- See The Good: A 365 Photo Project – From the dedicated educator who shared her creative free, motivational, educational posters, Krissy Venosdale invites one to take a picture a day which focuses on “goodness” and to share such inspiring photos.
- Quick! Get the (Digital) Camera! – Two dozen activities for using digital cameras in the classroom.
- Taking Photos of Curious George: Exploring Character Through Images – This K-2 lesson focuses on creating a digital class book about the possible adventures that Curious George might encounter if he visited your school.
- Ideas For Using The Digital Camera In The Primary Classroom – This SlideShare resource, of 17 frames, includes such innovative ideas as “What am I?”, digital portrait flip-book, and images taken from an ant’s perspective. Each activity displays an important “WALT” (We Are Learning Today) prompt.
- The Digital Camera in Education – This site focuses on how the digital cameras in today’s mobile phones can be integrated into the educational process.
- 100 Ways to Use Digital Cameras – A comprehensive list of different ways digital cameras and their photos can be used in your classroom.
- Integrating Digital Cameras into the Language Classroom: A Sample Project – Capitalize on spontaneity in your class by encouraging students to take pictures to illustrate a story chain activity.
- Using A Digital Camera in the Classroom – This resource includes projects to spark your imagination in both general as well as specific subject areas.
- Using Smartphones During Classes: Lesson Ideas – Descriptions of activities in which a smartphone can be used to enhance learning in an English Language Arts classroom.
- Picture This: 5 Ways Teachers Can Use Instagram in the Classroom – Harness the versatility of Instagram through photo essays, writing prompts, document learning, raising funds, and showcasing progress.
- Image with a Message – Rather than have students search online for a Creative Commons image, challenge students to use a camera to capture their own background photo to which their favourite quotation is added.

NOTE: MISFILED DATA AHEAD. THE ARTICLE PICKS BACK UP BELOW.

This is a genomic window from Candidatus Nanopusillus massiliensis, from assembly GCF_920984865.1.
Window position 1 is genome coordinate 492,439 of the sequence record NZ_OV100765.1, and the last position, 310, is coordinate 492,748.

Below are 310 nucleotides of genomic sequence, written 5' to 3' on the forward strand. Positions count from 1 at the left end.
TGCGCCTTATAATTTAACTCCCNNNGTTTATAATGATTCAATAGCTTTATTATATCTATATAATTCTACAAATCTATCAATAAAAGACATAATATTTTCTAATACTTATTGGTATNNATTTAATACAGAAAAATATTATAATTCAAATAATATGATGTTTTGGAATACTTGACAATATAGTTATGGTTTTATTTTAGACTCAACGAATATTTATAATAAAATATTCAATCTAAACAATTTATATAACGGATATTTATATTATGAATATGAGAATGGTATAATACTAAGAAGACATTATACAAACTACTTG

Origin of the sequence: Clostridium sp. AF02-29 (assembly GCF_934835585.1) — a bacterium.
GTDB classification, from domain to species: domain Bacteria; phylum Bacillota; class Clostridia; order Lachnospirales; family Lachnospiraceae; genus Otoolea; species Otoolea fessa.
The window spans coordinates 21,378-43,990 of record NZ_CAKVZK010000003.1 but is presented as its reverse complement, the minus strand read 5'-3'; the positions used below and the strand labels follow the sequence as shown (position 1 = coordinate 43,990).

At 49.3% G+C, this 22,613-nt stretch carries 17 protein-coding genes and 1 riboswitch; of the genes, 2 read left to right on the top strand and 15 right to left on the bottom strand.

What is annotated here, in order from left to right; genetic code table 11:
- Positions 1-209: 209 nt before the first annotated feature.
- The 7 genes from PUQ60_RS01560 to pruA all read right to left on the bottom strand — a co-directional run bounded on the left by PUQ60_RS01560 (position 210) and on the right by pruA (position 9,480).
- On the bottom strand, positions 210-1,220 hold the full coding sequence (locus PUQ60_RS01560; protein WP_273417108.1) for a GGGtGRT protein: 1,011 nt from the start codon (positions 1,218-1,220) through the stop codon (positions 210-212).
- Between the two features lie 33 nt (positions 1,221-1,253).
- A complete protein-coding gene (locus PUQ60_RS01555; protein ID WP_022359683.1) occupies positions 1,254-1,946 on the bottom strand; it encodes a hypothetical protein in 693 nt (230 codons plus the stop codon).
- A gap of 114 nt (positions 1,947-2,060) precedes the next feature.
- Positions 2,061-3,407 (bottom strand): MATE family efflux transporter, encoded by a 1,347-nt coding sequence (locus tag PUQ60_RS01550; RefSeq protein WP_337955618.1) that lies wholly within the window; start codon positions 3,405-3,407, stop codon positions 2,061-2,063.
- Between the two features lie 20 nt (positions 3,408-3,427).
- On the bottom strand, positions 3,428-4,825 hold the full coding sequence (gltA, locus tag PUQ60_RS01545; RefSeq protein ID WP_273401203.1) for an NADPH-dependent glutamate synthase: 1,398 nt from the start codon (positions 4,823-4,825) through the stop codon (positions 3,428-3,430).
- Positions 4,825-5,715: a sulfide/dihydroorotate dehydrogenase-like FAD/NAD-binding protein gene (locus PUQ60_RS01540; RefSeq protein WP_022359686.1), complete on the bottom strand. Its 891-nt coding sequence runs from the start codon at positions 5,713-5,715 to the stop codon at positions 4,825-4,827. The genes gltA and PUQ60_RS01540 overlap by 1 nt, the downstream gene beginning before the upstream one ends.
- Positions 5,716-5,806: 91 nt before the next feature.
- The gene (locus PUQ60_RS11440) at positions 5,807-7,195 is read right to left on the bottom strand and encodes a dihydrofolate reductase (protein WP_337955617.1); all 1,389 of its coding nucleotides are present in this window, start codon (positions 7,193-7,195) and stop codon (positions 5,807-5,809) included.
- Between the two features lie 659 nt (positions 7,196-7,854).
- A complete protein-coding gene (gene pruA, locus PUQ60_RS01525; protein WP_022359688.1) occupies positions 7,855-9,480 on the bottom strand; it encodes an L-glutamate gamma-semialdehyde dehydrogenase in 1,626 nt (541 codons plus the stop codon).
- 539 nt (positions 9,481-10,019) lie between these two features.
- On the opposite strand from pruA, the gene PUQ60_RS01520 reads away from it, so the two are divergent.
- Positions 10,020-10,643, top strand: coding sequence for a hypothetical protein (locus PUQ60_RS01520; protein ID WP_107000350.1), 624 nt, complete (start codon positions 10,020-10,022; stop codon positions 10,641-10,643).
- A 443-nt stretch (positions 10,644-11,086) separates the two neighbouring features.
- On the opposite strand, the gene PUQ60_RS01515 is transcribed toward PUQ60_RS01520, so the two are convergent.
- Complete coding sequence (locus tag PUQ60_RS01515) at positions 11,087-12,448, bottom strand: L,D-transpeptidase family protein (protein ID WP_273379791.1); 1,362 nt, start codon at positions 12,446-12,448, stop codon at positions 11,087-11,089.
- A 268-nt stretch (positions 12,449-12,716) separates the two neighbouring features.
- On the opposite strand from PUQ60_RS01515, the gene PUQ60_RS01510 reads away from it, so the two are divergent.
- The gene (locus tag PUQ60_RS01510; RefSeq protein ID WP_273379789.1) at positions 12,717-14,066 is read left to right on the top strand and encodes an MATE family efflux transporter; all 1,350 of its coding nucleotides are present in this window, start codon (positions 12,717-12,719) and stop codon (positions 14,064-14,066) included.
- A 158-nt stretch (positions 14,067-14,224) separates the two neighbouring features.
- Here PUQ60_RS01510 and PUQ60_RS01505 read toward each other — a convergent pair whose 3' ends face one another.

- #WhileWalking 100: MeThinks Selfies – Darren Kuropatwa suggests a unique way in which student “selfy” images can be used with quotations, thoughts, or speech bubbles.
- Small World Pictures – Innovative ideas in both the blog post and comments that demonstrate how interesting images can be created by introducing small (HO gauge) figures into the picture.
- Photoshop Project Ideas – Have students take photos and manipulate them using image-editing software such as Gimp, PhotoPlus, or Photoshop to produce unique creations.
- 65 Very Creative and Funny Photoshopped Images – Get inspired by images that will motivate you to learn how to manipulate photos in a creative manner.
- Displaying & Sharing Your Digital Photos – A short course on digital photography and how to share creations through slide shows, publishing e-books and sharing online.
- Using Pictures to Create Rubrics – Although this “Picture Rubric” is shared as a primary assessment tool, this strategy can be applied to many subjects at different grade levels.
- Digital Photography Rubric – This extensive Word (.doc) file provides a detailed photography project rubric to provide students with important feedback on original images.
- Photography Rubric – This PDF document was used by the Markville Secondary School’s yearbook team to help students improve on their photography techniques and documentation.
In closing, I began this post with an “eye-catching” photo created by Rachel Chapman. Not only does this manipulated image capture my imagination, it also reminds me of the important proverb that Scott Wachal believed in … “Beauty is in the ‘eye’ of the beholder”.
Take care & keep smiling
Credits: – Flickr – Creative Commons image “Look at us through the lens of a camera…” by Rachel Chapman